I always showed physical strength too. I was a tomboy when I was younger. (Well, still am really!) I was always playing with (and trying to compete with) the boys – climbing trees and doing tough sports. Even now, as an adult (supposedly!), I do martial arts, lift weights and climb up rock faces. I focus, it seems, on both mental and physical toughness.
Dropping the masks we wear allows us true connection with others
Kindness, understanding and being there for the people I care about has always been massively important to me, but – somewhere along the line – I forgot that I also need caring about. (There, I said it!) Even as I write this, it feels like a weakness. But, allowing yourself to face your fears, drop the mask and show others your vulnerability is actually a hugely brave thing to do. It requires courage, trust and authenticity.
As Brené Brown says, “Courage starts with showing up and letting ourselves be seen”.
Hiding your true self in the hope that people will like the projection you choose to put out there is the coward’s way out. It is also selfish, as you don’t allow people to really know you. You think you have to put on an act for people to like you (for me, that’s about strength and cheerfulness), but those who REALLY care about you will love you for EVERYTHING you are – flaws and all.
“Being vulnerable is the only way to allow yourself to feel true pleasure” – Robert Nesta Marley.
Opening up to others gives them permission to do the same – it brings us closer together
A couple of years ago, I admitted to a room full people that I am vulnerable and sometimes need caring for. (There, I said it again!) It was at my yoga teacher training course, where we were doing some sharing and self-inquiry work. Ironically, I had wanted to go first to be strong and help others in the group to feel they could share too.
When I got up there, I realised it was going to be harder than I thought. Difficult though it was, I know it was an important thing for me to do. It also helped me to connect with others. That’s another wonderful thing about vulnerability; it means letting people see your softer side, to see that you are human, that you share the same struggles as them and then they can relate to you.
A number of people came up to me at the end of the session that day who could relate to feeling that they had to be tough. Because I had shown that mostly well-hidden side of me, it united us and I know I have developed these friendships further as a result of having the ‘balls’ to be vulnerable.
It happens with my blog too: Whilst I often worry what people will think of my writing, many friends have approached me with stories of their own as a result of reading my blog. I hear from them things that connect us and that I would never have known if I hadn’t gone first, despite my fears, and put myself out there.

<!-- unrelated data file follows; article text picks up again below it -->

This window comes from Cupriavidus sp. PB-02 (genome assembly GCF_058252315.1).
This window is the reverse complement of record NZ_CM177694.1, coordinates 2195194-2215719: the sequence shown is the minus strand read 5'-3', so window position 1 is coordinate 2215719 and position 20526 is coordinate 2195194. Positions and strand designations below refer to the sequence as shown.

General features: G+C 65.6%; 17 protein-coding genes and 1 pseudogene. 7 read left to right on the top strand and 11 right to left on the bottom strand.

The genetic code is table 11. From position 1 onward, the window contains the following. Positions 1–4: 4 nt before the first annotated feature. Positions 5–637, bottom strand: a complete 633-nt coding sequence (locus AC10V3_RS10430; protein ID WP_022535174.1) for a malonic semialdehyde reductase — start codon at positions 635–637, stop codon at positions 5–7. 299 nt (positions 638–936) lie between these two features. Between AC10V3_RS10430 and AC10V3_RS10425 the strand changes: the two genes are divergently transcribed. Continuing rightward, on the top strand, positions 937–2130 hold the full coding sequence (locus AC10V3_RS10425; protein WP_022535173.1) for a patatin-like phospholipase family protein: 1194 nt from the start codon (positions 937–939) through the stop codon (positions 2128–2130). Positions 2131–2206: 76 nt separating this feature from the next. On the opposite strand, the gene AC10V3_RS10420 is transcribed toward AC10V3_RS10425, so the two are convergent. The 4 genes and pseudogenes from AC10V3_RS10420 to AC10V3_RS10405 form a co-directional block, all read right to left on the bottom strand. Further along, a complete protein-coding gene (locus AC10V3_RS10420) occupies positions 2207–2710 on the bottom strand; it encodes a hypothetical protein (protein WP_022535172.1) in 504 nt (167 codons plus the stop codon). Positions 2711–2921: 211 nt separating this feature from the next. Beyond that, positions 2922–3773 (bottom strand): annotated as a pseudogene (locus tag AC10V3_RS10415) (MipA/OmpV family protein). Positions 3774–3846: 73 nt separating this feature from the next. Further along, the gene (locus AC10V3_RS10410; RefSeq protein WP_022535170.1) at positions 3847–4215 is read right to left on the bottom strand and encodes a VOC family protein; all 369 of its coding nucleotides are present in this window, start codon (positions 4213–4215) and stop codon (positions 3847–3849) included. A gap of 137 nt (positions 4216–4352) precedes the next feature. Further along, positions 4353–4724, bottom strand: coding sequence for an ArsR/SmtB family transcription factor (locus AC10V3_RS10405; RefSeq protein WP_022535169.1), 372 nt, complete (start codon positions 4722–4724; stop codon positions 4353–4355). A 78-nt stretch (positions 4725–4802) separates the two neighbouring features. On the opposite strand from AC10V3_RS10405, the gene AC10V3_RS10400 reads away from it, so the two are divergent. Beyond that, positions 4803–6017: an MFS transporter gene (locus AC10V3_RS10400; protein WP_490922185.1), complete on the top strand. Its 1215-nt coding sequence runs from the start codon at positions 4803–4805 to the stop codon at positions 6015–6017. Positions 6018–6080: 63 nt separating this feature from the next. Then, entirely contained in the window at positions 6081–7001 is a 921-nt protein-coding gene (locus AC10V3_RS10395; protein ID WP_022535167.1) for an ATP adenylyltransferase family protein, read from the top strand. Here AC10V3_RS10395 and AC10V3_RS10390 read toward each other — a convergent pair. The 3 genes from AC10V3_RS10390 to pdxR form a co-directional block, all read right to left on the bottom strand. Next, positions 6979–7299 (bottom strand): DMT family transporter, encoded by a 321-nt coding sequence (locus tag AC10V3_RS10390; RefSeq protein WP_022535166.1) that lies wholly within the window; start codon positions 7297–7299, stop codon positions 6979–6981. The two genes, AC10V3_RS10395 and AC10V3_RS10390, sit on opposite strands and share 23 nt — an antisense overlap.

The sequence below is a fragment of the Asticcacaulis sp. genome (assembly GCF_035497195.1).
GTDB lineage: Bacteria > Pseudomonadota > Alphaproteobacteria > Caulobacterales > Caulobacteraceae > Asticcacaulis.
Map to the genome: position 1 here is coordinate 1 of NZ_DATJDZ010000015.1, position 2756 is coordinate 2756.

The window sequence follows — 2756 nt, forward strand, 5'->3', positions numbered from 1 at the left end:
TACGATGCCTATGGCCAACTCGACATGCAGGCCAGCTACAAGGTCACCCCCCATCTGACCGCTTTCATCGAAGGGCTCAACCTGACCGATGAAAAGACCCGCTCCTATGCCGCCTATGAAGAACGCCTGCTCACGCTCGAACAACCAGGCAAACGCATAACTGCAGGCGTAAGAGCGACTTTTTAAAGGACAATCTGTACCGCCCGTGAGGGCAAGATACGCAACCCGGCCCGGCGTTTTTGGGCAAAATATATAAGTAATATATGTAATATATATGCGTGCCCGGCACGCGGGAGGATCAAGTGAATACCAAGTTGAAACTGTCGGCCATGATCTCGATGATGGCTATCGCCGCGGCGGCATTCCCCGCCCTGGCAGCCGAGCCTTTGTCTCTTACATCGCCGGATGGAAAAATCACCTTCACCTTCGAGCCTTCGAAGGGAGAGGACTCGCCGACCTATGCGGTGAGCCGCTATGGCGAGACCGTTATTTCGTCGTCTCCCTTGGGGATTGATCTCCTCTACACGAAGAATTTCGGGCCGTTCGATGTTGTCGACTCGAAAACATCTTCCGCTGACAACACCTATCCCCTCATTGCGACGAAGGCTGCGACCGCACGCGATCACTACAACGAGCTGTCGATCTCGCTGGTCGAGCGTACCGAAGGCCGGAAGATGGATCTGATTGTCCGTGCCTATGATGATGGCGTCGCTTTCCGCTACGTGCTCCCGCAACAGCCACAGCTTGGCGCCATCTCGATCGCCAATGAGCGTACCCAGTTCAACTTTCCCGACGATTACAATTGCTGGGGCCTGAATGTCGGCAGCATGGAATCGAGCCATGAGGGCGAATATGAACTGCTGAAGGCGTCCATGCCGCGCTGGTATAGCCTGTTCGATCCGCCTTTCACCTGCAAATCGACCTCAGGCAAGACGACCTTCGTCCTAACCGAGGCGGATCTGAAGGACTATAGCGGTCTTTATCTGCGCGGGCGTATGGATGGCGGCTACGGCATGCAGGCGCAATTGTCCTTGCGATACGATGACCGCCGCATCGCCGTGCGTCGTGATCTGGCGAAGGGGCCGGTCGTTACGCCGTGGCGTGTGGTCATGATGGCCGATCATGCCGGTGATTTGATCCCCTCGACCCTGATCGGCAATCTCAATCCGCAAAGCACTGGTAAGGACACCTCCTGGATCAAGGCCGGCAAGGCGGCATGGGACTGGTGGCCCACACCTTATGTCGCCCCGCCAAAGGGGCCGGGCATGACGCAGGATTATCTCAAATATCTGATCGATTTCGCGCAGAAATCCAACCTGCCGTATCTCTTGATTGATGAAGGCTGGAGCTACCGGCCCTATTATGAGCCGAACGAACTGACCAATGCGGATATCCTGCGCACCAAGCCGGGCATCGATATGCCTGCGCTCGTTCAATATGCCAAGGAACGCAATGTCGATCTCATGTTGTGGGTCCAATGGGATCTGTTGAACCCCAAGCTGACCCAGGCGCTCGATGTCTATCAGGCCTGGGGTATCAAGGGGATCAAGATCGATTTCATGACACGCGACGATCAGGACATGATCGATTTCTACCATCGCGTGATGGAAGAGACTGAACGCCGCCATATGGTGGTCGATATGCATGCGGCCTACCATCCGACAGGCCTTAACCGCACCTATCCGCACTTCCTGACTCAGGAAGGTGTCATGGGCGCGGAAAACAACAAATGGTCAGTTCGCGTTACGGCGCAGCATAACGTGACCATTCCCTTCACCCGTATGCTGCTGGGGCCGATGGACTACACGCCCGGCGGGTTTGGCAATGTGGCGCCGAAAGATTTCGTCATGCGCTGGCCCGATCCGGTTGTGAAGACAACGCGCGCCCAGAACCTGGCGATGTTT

Far from being ‘unprofessional’, vulnerability in the workplace is a tool to build rapport
Now when I feel vulnerable, instead of trying to hide it, I am practicing trying to show it and accept it as part of me. I know there is also a place for this at work too. For example, a few years ago, I delivered a workshop on the use of Neuro Linguistic Programming (NLP) in the workplace to a group of scientists.
When I was worrying myself about how this topic would be received by a somewhat cynical audience, it was hard to write with authenticity. Then, when I realised that I could make a joke about my pre-presentation nerves as part of the session, suddenly the creativity flowed again.
When I made the decision not to hide who I am out of fear of how I would be perceived, I was able to write and give a better presentation. I realised that, far from criticising my nerves, people would be able to relate to me more and would get more out of what I was saying if they knew I was just like them. Many people contacted me after the event to say that they felt the same way and was glad I had been open about it.
Chances are, if you are feeling a certain way at work, others are feeling the same and, by opening up, you may well get to see that you have more in common with others than you realised. You are likely to build relationships as a result that support and unite you with others, rather than allowing your fear that you are somehow different to keep an illusion of separateness.
Expressing your vulnerability allows you to receive support
I’m also now practicing vulnerability in my relationships. Rather than solely focusing on taking care of a guy’s needs, and therefore attracting guys with a lot of needs, I want to develop a relationship where I get to be cared for as much as my partner.